Proposed TSCA PFAS rule would impact retail sector
Modified on: Fri, 6 Aug, 2021 at 11:07 AM
Chemical control laws and regulations are increasingly targeting chemicals in articles. As a result, retailers and suppliers need to understand how these laws and regulations impact their operations, as a lack of awareness could lead to business disruption, costly penalties for non-compliance, and negative publicity. A recently proposed rule under the U.S. Toxic Substances Control Act (TSCA) serves as an illustrative example.
This article summarizes the proposed rule. It also addresses the opportunity for public comment. Finally, it identifies certain existing TSCA requirements that impact the retail community.
Summary of proposed PFAS reporting rule
On June 28, 2021, the U.S. Environmental Protection Agency (EPA or the Agency) proposed reporting and recordkeeping requirements for Per and Polyfluoroalkyl Substances (PFAS). More specifically, the EPA proposed requirements under TSCA Section 8(a)(7) for PFAS manufactured in any year since January 1, 2011. The Agency has stated that it proposed this action in order to fulfill statutory obligations under TSCA and to obtain certain information known to or reasonably ascertainable by manufacturers of PFAS. TSCA Section 8(a)(7) requires EPA to publish a final rule no later than January 1, 2023.
If finalized as proposed, this rule would impact the retail community for two primary reasons. First, the term “manufacture” is defined under TSCA to include import. Second, for purposes of the proposed rule, articles containing PFAS, including imported articles, are included in the scope of reportable chemical substances. This would potentially encompass a wide range of consumer products, including cleaners, paints, carpets, clothing, sporting goods, furniture, electronics, and household appliances.
EPA has proposed that companies that have manufactured or imported any PFAS at any time since January 1, 2011 would report during a six-month submission period which would begin six months following the effective date of the final rule. Therefore, companies would ultimately have one year following the effective date of the final rule to collect and submit all required information to the Agency.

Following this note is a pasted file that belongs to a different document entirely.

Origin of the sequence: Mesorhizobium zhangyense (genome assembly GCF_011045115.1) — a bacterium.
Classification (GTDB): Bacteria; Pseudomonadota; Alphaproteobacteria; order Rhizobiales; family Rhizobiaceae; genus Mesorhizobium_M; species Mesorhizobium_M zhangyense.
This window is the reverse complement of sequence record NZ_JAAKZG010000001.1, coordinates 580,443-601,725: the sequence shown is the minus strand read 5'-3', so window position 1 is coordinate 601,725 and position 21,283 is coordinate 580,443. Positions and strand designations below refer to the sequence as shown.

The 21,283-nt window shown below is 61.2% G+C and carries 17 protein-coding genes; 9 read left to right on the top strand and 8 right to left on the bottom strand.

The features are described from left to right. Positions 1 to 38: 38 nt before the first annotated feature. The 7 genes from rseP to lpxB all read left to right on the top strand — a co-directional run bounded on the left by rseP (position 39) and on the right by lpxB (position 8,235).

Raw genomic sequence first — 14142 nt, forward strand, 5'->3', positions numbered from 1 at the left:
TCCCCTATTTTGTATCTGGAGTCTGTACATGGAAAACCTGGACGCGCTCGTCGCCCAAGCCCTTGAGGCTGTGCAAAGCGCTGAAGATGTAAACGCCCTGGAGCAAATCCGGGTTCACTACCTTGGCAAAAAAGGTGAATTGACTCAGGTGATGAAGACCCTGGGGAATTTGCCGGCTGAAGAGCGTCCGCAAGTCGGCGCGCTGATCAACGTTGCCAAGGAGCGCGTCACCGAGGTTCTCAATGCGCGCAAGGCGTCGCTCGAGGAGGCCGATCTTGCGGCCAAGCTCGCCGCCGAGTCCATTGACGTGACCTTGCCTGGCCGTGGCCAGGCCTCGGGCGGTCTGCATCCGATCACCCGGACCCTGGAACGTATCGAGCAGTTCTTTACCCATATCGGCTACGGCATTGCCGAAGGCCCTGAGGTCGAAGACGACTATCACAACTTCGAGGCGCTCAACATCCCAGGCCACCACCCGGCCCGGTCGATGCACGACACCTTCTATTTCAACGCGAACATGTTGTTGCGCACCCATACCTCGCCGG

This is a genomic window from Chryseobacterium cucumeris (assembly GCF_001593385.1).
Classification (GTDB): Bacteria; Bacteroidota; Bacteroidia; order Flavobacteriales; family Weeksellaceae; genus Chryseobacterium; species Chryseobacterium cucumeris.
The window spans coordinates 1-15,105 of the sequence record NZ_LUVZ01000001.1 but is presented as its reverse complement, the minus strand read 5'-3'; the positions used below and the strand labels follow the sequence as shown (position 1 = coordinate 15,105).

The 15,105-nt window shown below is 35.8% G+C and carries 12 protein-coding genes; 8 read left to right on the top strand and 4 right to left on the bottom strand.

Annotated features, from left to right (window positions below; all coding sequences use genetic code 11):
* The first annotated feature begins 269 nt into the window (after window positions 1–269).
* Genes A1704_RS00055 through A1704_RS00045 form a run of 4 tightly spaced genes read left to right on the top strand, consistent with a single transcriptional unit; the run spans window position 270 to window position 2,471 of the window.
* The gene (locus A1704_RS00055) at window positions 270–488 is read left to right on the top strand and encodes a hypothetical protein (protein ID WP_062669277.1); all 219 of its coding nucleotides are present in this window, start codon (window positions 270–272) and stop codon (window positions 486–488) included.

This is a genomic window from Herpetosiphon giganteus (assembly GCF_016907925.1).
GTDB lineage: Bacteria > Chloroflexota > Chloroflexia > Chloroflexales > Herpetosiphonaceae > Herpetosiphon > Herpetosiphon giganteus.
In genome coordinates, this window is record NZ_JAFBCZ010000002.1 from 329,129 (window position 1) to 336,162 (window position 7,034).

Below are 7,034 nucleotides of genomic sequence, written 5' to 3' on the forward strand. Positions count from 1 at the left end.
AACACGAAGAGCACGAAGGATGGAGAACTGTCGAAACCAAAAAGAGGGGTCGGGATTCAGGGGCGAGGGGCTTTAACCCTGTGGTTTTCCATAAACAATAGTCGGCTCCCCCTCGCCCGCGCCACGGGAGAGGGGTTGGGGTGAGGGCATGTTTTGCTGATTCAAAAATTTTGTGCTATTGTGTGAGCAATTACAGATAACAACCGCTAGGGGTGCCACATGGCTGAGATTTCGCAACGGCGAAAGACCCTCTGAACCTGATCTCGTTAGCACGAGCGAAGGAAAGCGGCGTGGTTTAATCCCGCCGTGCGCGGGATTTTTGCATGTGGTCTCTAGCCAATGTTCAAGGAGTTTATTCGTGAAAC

The proposed rule applies to all substances and mixtures that are PFAS, as defined within the rule; and, the rule defines PFAS as follows. PFAS means any chemical substance or mixture that structurally contains the unit R-(CF2)-C(F)(R′)R″, where both the CF2 and CF moieties are saturated carbons. Furthermore, none of the R groups (R, R′ or R″) can be hydrogen. This definition includes, but is not limited to, more than 1,300 PFAS listed or otherwise described in the rule.
The proposed rule would require all manufacturers (including importers) of PFAS in any year since 2011 to report information related to chemical identity, categories of use, volumes manufactured and processed, byproducts, environmental and health effects, worker exposure, and disposal. It would also require companies subject to the reporting requirements to retain records that document any information reported to EPA for a period of five years beginning on the last day of the submission period.
With certain exceptions, the proposed rule would allow companies to assert confidentiality claims for information submitted under the rule. But, most such claims would require substantiation at the time of submission. Finally, all information would have to be submitted electronically using a reporting tool within the Agency’s Central Data Exchange.
Opportunity for public comment
Companies potentially impacted by this proposed rule may choose to submit comments on the rule, either directly or through their trade associations. EPA has specifically requested comments on whether imported articles containing PFAS should be within the scope of the rule. Comments must be received on or before September 27, 2021.
Existing TSCA requirements that impact the retail community
While the proposed rule discussed above has yet to be finalized, the retail community is already subject to a number of TSCA requirements that restrict or otherwise regulate chemicals in formulated products and articles. Among these are final rules under TSCA Section 6 to regulate five persistent, bioaccumulative, and toxic (PBT) chemical substances and Significant New Use Rules (SNURs) under TSCA Section 5 covering thousands of substances. Interestingly, many of the substances subject to SNURs are PFAS which would also be subject to reporting under the proposed PFAS reporting rule.
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